All these people are FCA (Financial Conduct Authority) regulated and people get some serious jail time trying to defraud the financial system.
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    I don't really ask for much, but I did get tickets to the RMA vs ACMilan football game and an acoustic guitar... on two different occasions.
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    (Original post by fg45344)
    You need to invest via a broker and preferably in a stocks and shares ISA so you are immune from capital gains tax (if you go over your limit) and dividends tax.

    So brokers these days are Equiniti, Hargreaves Lansdown, Barclays etc etc
    I use Hargreaves Lansdown

    So just sign up on the website with your national insurance number and put the money in the ISA stocks and shares account via your bank account. Then you will find a whole list of bonds, shares, funds etc you can invest in. The money is held on the stockbrokers account and easily be topped up and withdraw back into your bank account.

    All these people are FCA (Financial Conduct Authority) regulated and people get some serious jail time trying to defraud the financial system.
    ha but with equiniti i tried to sell some shares the other month and they charged me £45 commission so i ended up with £3 in total despite my shares being worth £48 originally -_- but yh I guess i could try one of these services hmmm
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    (Original post by fefssdf)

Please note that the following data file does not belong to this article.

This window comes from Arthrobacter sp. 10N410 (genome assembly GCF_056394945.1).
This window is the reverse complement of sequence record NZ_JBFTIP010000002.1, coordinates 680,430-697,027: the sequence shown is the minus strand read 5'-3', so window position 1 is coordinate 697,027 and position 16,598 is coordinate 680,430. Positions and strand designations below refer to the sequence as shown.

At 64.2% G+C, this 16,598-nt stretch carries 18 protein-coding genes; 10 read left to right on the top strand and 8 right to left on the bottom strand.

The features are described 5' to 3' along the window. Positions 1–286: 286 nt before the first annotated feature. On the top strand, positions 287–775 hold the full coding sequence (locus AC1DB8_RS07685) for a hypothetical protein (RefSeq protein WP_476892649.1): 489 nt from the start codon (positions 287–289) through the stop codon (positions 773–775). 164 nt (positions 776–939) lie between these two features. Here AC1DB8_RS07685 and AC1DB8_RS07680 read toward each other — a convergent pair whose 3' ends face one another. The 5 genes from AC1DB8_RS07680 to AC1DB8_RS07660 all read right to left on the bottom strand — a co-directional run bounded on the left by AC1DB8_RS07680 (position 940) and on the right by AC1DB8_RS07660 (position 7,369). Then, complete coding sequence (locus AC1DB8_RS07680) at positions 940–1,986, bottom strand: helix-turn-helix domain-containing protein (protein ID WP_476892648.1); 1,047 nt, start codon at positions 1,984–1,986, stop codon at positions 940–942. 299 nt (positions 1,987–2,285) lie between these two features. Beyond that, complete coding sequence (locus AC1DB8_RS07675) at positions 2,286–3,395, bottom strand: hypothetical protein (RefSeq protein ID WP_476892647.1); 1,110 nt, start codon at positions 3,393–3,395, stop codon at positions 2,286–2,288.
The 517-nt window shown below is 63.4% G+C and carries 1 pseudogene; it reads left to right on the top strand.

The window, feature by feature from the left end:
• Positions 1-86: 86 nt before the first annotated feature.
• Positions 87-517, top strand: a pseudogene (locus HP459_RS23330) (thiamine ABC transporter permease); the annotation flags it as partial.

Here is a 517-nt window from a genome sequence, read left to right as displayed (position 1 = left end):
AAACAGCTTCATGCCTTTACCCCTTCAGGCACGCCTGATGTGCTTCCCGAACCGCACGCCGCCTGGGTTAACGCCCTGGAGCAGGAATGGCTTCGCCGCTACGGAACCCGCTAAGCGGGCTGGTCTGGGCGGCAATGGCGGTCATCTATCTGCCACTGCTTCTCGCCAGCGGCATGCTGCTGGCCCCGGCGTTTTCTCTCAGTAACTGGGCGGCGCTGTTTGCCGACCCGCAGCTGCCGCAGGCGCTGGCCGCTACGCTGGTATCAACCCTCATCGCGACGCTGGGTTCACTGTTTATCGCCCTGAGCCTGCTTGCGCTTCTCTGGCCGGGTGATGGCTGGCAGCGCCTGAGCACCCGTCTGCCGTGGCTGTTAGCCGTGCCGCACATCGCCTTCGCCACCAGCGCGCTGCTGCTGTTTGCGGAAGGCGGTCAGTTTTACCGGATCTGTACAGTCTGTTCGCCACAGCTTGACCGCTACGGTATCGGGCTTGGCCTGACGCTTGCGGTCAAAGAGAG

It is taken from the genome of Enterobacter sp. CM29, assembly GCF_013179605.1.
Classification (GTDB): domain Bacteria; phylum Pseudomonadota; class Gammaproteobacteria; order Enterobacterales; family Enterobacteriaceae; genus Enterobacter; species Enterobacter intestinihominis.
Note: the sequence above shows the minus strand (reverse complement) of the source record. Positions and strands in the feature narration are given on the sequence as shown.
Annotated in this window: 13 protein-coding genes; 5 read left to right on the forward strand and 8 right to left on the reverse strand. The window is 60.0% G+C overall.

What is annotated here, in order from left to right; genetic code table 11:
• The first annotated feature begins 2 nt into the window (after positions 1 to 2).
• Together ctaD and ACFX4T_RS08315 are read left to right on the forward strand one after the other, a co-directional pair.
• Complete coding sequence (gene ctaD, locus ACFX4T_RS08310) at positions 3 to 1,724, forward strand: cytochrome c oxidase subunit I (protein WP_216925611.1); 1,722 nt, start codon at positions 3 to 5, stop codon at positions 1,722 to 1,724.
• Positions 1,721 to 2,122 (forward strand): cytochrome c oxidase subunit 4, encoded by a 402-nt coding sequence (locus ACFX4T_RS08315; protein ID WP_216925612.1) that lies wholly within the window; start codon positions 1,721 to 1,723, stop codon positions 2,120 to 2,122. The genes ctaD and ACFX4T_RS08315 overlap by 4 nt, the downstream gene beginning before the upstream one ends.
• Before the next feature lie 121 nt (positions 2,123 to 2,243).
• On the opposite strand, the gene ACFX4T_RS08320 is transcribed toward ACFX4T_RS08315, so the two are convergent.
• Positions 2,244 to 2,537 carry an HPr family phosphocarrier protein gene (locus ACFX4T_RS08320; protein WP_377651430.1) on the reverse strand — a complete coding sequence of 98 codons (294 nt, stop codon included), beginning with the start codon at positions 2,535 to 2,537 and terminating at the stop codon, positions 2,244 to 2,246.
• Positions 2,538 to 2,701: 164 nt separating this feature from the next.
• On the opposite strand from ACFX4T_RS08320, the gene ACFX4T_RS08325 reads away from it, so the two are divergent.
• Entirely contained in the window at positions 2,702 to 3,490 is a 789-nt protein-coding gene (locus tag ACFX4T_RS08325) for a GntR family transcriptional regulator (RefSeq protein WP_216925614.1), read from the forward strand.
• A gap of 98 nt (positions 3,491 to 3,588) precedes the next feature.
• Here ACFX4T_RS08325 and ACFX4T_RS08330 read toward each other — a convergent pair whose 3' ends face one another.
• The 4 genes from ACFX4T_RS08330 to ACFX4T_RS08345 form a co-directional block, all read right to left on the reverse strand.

ha but with equiniti i tried to sell some shares the other month and they charged me £45 commission so i ended up with £3 in total despite my shares being worth £48 originally -_- but yh I guess i could try one of these services hmmm
    Usually the commission is around £8-£12 a buy/sell, so £8-£12 for the buy and £8-£12 for the sell, on top of stamp duty if you are buying a large value in shares.

    They key is waiting for the right buying moment, you'll find the market is like someone with bipolar disorder, one minute they are all happy and the next all sad. You need to buy when the market is super pessimistic for a stock, for example what BT stock is trading at today.

    No point buying on the high, watching the stock correct and then having to wait 2-3 years to make any money on it.
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    (Original post by 0to100)



    you said you're in your 20s. You still get bday money from your folks? :teehee:
    As I said, bout tree fiddy.


    Seriously though, yeah, my family buy me gifts. I buy them gifts on their bday too, regardless of their age. We all do it. Just how we do things.
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    (Original post by fg45344)
    Usually the commission is around £8-£12 a buy/sell, so £8-£12 for the buy and £8-£12 for the sell, on top of stamp duty if you are buying a large value in shares.

    They key is waiting for the right buying moment, you'll find the market is like someone with bipolar disorder, one minute they are all happy and the next all sad. You need to buy when the market is super pessimistic for a stock, for example what BT stock is trading at today.

    No point buying on the high, watching the stock correct and then having to wait 2-3 years to make any money on it.
    ah you seem so knowledgeable at stocks and stuff ; my company just awarded me shares and I sold them via Equniit and didn't realise they'd charge so much but I learn my lesson and yh true you have to be patient with the markets. I might use my uni bursary money to start a bit of investing in septmeber seeing as I don't really need the extra cash but I don't know anything about markets and stuff